MLA Style Guide
Evaluating Your Sources
WHO is the author of the source? Is the author qualified to address the subject? Does the author draw on appropriate research and make a logical argument? Do you perceive bias or the possibility of it in the author’s relationship with the subject matter?
WHAT is the source? Does it have a title, and does that title tell you anything about it? Is it a primary source or secondary source? Does the source document its own sources in a trustworthy manner?
HOW was the source produced? Does it have a recognized publisher or sponsoring organization? Was it subjected to a process of vetting, such as peer review, through which authorities in the field addressed its quality?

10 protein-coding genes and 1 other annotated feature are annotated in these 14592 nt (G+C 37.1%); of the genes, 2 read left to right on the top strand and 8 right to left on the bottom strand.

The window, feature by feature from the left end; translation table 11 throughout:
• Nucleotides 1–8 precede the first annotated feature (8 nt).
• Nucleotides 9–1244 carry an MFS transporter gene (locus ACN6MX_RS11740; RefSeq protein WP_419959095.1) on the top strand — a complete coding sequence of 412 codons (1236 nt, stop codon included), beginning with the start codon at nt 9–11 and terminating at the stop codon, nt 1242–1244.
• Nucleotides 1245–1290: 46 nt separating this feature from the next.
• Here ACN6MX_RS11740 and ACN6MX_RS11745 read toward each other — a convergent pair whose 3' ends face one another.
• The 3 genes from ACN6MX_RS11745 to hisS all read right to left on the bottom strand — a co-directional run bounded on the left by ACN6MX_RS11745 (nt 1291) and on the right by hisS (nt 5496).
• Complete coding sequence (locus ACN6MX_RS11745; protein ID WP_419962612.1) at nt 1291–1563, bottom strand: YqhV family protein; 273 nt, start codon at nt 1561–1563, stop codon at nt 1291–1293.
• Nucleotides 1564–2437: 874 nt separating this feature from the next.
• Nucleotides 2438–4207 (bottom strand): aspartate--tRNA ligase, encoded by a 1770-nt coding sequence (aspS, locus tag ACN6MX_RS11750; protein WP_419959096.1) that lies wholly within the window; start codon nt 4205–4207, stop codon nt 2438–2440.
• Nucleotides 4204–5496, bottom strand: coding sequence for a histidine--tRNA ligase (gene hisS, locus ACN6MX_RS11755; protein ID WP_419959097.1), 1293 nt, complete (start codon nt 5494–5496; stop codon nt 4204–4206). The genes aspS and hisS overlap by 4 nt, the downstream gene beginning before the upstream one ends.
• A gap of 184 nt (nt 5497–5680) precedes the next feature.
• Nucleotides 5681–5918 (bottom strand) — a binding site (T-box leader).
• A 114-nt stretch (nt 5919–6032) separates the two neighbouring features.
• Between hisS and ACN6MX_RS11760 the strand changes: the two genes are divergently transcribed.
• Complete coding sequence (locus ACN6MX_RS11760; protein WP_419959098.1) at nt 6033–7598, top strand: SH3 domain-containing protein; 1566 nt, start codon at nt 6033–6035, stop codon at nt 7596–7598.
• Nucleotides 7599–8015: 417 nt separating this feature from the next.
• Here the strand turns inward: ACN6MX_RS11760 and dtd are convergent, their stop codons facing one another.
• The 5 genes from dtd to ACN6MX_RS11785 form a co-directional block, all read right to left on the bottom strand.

WHERE did you find the source? Was it cited in an authoritative work? Was it among the results of a search you conducted through a scholarly database? Did you discover it through a commercial search engine that may weight results by popularity or even payment?
WHEN was the source published? Could its information have been supplemented or replaced by a more recent work?
Checklist for Evaluating Sources
*Excerpted and adapted from the MLA Handbook 8th ed
MLA Handbook Eighth Edition, The Modern Language Association, 2016, pp.10-13.